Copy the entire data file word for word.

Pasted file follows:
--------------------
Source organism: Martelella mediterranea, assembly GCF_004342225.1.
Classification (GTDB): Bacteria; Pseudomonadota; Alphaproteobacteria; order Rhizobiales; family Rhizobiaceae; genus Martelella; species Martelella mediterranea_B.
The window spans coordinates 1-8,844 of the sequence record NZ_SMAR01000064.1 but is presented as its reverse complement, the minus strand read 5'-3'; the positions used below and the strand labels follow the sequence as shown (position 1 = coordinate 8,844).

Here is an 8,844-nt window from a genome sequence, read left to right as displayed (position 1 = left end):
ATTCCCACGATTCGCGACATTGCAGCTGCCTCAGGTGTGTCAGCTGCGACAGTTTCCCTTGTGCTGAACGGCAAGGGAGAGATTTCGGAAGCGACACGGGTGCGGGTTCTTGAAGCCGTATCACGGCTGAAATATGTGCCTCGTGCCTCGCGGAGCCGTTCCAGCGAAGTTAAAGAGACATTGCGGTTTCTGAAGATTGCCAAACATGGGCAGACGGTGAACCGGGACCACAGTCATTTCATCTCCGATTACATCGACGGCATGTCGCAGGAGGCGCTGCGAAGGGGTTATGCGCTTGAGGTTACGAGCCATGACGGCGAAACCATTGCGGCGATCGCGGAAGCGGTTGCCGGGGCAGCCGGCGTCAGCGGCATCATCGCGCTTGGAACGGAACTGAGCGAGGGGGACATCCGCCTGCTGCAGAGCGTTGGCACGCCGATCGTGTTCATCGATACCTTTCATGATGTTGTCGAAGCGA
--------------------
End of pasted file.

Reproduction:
Source organism: Martelella mediterranea, assembly GCF_004342225.1.
Classification (GTDB): Bacteria; Pseudomonadota; Alphaproteobacteria; order Rhizobiales; family Rhizobiaceae; genus Martelella; species Martelella mediterranea_B.
The window spans coordinates 1-8,844 of the sequence record NZ_SMAR01000064.1 but is presented as its reverse complement, the minus strand read 5'-3'; the positions used below and the strand labels follow the sequence as shown (position 1 = coordinate 8,844).

Here is an 8,844-nt window from a genome sequence, read left to right as displayed (position 1 = left end):
ATTCCCACGATTCGCGACATTGCAGCTGCCTCAGGTGTGTCAGCTGCGACAGTTTCCCTTGTGCTGAACGGCAAGGGAGAGATTTCGGAAGCGACACGGGTGCGGGTTCTTGAAGCCGTATCACGGCTGAAATATGTGCCTCGTGCCTCGCGGAGCCGTTCCAGCGAAGTTAAAGAGACATTGCGGTTTCTGAAGATTGCCAAACATGGGCAGACGGTGAACCGGGACCACAGTCATTTCATCTCCGATTACATCGACGGCATGTCGCAGGAGGCGCTGCGAAGGGGTTATGCGCTTGAGGTTACGAGCCATGACGGCGAAACCATTGCGGCGATCGCGGAAGCGGTTGCCGGGGCAGCCGGCGTCAGCGGCATCATCGCGCTTGGAACGGAACTGAGCGAGGGGGACATCCGCCTGCTGCAGAGCGTTGGCACGCCGATCGTGTTCATCGATACCTTTCATGATGTTGTCGAAGCGA